Suspected                      Aseptic               BacterialControl              meningitis            Meningitis    5 x...
Improving diagnosis• Looking at genes expressed in the  host/patient  • Are their differences between  controls and mening...
Pathogenesis• HSV is so prevalent why do some people  develop meningitis and others don’t?  – Examine differences in DNA f...
Thanks• You – for listening• MRF• LBIG and Prof Solomon etc…..• Doctors and Nurses at all the sites involved in  my study•...
Viral Meningitis: A real pain in the neck by Dr Fiona McGill
Viral Meningitis: A real pain in the neck by Dr Fiona McGill
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Viral Meningitis: A real pain in the neck by Dr Fiona McGill

  1. 1. Viral Meningitis: a real pain in the neck! A current review of viral meningitis. Dr Fiona McGillClinical Research Fellow, Liverpool Brain Infections Group Specialist Registrar in Infectious Diseases and Medical Microbiology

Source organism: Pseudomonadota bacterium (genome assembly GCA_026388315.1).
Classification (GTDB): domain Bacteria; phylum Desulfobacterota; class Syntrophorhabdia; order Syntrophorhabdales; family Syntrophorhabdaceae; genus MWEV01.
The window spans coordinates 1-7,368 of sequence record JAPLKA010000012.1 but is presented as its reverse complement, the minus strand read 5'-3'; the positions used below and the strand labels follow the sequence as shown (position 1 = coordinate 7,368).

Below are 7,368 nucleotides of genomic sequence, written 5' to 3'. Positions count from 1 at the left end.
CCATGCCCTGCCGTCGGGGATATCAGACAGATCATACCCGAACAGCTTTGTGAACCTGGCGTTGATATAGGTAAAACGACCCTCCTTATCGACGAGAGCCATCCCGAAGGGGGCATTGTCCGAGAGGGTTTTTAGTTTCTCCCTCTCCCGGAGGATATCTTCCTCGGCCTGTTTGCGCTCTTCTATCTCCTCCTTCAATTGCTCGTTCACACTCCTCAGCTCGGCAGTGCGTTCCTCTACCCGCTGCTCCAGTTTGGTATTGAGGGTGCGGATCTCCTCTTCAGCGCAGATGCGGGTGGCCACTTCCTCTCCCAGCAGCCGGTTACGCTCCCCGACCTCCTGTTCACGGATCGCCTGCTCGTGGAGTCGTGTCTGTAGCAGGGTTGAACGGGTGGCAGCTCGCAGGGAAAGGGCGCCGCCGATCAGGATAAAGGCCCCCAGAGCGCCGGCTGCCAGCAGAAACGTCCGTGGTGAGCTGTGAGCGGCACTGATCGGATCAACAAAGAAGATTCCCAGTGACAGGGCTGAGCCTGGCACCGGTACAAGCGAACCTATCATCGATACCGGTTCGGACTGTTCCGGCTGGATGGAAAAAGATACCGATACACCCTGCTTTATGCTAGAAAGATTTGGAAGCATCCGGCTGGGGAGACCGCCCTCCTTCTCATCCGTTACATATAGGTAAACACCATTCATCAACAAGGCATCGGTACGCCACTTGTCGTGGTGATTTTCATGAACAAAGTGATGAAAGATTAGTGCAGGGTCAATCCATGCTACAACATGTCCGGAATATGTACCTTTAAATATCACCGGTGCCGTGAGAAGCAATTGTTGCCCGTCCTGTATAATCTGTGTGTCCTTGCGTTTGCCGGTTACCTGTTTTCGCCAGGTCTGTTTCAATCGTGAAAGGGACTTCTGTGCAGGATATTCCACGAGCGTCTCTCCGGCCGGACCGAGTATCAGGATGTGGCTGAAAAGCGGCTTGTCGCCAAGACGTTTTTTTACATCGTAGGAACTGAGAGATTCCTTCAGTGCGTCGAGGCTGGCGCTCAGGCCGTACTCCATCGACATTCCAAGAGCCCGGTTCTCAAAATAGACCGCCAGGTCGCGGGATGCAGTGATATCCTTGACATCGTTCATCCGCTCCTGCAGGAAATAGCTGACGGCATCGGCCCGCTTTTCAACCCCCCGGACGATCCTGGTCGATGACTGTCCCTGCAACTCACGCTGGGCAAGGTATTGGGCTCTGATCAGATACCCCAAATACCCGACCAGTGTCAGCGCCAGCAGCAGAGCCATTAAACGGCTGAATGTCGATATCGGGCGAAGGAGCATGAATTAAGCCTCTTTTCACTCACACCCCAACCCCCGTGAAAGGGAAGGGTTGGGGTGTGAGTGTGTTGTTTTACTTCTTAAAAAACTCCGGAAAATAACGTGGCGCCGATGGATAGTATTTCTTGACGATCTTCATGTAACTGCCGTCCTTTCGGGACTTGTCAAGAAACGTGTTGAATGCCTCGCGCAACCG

2. 2. Outline• Background• How big is the problem.• What causes viral meningitis.• What happens to people who have viral meningitis – In the short term - symptoms – In the longer term - consequences• What are the outstanding unanswered questions.
  3. 3. Meningitis• What do people think of when they think of meningitis? – “Panic, really serious illness” – “rash, glass test, projectile vomiting, sore neck, dislike of bright light, scary bananas” – “Aaaaaaaaaaaaaagh!” – “inflammation of the stuff round the brain, membrane? I dont know” – “Affects small children, every parent’s nightmare, nearly always fatal” – “Headaches, rashes that don’t disappear, aversion to bright lights, vomiting and nausea” – “thats not good. Then the test u r supposed to do with the glass for blotchy skin, high temperature, difficulty breathing, vomiting possibly” – “serious and mainly of kids/young people, the glass test” – “It is extremely dangerous, can kill” – “Scary, serious, unpredictable, rash” – “serious illness, rash, glass test”